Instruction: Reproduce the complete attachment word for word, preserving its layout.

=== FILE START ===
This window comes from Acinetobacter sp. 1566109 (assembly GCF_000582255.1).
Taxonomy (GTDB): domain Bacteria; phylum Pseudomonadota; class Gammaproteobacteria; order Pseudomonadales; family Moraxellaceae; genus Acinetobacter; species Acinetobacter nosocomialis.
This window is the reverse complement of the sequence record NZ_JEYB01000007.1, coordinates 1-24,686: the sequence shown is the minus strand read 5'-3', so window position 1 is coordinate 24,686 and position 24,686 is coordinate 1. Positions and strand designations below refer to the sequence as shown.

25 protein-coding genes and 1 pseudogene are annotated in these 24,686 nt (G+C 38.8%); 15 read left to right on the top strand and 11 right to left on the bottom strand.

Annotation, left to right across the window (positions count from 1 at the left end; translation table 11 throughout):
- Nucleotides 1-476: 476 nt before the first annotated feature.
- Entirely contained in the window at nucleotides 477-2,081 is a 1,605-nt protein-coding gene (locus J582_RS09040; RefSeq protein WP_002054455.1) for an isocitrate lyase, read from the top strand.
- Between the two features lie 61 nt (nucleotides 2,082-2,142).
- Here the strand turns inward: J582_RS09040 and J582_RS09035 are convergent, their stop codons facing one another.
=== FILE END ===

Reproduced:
This window comes from Acinetobacter sp. 1566109 (assembly GCF_000582255.1).
Taxonomy (GTDB): domain Bacteria; phylum Pseudomonadota; class Gammaproteobacteria; order Pseudomonadales; family Moraxellaceae; genus Acinetobacter; species Acinetobacter nosocomialis.
This window is the reverse complement of the sequence record NZ_JEYB01000007.1, coordinates 1-24,686: the sequence shown is the minus strand read 5'-3', so window position 1 is coordinate 24,686 and position 24,686 is coordinate 1. Positions and strand designations below refer to the sequence as shown.

25 protein-coding genes and 1 pseudogene are annotated in these 24,686 nt (G+C 38.8%); 15 read left to right on the top strand and 11 right to left on the bottom strand.

Annotation, left to right across the window (positions count from 1 at the left end; translation table 11 throughout):
- Nucleotides 1-476: 476 nt before the first annotated feature.
- Entirely contained in the window at nucleotides 477-2,081 is a 1,605-nt protein-coding gene (locus J582_RS09040; RefSeq protein WP_002054455.1) for an isocitrate lyase, read from the top strand.
- Between the two features lie 61 nt (nucleotides 2,082-2,142).
- Here the strand turns inward: J582_RS09040 and J582_RS09035 are convergent, their stop codons facing one another.